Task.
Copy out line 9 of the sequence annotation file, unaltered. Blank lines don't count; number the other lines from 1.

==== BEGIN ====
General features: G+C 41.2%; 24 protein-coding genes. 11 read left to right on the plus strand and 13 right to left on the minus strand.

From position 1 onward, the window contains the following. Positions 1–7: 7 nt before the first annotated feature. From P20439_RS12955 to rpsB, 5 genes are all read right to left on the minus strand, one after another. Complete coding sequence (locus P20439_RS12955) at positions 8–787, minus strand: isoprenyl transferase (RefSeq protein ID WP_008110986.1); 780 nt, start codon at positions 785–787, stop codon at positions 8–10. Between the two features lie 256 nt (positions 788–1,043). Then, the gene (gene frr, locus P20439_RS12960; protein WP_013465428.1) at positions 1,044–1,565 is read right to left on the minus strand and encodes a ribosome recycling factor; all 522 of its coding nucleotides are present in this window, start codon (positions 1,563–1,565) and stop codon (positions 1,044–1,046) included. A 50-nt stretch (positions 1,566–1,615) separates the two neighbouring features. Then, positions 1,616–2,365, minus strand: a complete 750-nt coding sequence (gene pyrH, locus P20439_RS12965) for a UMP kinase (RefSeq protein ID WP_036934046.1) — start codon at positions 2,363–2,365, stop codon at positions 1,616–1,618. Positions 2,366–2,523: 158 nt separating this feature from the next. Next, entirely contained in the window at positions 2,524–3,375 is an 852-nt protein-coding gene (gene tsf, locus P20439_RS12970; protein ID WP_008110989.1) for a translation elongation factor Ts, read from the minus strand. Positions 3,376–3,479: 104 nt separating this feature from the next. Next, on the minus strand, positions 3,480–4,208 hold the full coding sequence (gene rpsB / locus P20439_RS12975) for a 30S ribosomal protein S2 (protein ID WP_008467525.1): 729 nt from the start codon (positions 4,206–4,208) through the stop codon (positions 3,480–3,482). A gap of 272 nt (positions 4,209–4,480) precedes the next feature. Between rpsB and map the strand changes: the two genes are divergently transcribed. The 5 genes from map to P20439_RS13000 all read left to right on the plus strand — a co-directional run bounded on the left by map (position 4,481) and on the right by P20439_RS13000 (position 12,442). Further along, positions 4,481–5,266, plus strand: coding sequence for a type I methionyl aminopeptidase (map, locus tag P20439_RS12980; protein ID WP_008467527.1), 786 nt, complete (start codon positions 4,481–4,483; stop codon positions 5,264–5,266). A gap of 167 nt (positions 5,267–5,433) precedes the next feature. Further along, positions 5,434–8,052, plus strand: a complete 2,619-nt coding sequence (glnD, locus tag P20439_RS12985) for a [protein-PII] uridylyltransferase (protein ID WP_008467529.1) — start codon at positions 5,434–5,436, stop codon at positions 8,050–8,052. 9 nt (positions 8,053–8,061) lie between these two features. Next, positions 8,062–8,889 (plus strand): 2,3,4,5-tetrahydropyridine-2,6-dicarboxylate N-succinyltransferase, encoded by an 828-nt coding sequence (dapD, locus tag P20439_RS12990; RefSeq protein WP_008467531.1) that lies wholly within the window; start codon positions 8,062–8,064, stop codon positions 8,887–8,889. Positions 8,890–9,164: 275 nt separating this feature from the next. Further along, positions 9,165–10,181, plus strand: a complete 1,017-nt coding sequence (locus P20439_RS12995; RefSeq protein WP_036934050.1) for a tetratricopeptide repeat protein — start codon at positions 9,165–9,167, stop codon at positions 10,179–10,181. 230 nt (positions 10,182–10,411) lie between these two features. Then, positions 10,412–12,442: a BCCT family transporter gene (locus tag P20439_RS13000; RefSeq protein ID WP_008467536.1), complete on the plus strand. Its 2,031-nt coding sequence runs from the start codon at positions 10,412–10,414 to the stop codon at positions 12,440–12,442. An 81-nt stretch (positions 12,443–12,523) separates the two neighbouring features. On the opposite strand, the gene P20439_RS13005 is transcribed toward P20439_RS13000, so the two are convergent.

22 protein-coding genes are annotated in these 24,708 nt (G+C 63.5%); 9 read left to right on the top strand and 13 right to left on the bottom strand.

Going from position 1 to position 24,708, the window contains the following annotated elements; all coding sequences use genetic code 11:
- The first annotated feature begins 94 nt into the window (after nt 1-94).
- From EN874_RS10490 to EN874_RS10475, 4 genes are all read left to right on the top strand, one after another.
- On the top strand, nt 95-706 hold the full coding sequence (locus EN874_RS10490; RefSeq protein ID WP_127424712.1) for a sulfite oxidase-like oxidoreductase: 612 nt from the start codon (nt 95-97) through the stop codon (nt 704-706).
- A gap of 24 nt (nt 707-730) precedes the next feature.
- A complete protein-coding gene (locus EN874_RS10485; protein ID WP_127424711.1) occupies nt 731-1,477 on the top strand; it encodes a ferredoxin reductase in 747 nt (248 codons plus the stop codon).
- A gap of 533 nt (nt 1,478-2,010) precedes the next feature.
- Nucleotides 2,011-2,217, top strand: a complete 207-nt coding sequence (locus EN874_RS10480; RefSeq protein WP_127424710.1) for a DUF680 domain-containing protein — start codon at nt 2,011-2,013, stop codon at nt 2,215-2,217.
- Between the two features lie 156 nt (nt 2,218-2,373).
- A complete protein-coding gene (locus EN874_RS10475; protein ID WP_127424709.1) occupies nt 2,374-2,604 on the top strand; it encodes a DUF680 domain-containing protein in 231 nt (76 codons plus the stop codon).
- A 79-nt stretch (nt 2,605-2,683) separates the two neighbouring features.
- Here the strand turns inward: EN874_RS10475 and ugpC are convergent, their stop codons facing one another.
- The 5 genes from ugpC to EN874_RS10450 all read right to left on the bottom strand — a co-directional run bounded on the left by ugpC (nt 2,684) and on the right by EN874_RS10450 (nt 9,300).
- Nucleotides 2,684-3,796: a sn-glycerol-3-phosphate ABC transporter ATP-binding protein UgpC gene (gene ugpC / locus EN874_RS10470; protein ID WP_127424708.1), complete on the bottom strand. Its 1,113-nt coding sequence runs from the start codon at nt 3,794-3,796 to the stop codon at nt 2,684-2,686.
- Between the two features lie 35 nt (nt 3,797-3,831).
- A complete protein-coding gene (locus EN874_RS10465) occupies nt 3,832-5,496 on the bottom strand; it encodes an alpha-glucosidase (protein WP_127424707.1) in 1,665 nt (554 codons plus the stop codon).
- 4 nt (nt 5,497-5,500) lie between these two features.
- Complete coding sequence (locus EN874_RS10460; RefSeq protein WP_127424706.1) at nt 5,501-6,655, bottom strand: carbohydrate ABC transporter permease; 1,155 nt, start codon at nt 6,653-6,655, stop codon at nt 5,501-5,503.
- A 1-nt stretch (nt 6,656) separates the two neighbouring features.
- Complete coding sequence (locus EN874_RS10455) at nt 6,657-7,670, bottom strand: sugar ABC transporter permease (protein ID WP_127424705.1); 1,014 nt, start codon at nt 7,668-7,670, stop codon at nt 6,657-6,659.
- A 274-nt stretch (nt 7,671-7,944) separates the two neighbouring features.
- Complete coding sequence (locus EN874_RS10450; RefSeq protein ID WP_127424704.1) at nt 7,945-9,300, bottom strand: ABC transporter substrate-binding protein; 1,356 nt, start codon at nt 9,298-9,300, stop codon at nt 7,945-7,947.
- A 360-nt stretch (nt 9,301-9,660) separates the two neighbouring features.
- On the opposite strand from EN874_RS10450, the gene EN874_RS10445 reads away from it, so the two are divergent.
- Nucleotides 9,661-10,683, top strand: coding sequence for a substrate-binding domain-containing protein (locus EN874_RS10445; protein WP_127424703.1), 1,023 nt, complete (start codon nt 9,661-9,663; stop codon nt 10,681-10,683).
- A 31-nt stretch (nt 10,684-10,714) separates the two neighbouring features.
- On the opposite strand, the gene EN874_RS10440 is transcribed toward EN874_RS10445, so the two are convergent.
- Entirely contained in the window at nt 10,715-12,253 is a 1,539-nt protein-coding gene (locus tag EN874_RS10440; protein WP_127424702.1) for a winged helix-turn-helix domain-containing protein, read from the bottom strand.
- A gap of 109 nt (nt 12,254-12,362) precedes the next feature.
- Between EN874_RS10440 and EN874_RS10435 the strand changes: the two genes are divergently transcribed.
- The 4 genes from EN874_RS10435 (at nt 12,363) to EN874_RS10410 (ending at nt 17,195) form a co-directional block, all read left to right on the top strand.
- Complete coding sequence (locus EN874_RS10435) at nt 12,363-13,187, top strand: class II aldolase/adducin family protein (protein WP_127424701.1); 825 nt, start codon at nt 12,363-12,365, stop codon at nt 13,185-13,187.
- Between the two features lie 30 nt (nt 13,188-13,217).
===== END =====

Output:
- A complete protein-coding gene (locus EN874_RS10485; protein ID WP_127424711.1) occupies nt 731-1,477 on the top strand; it encodes a ferredoxin reductase in 747 nt (248 codons plus the stop codon).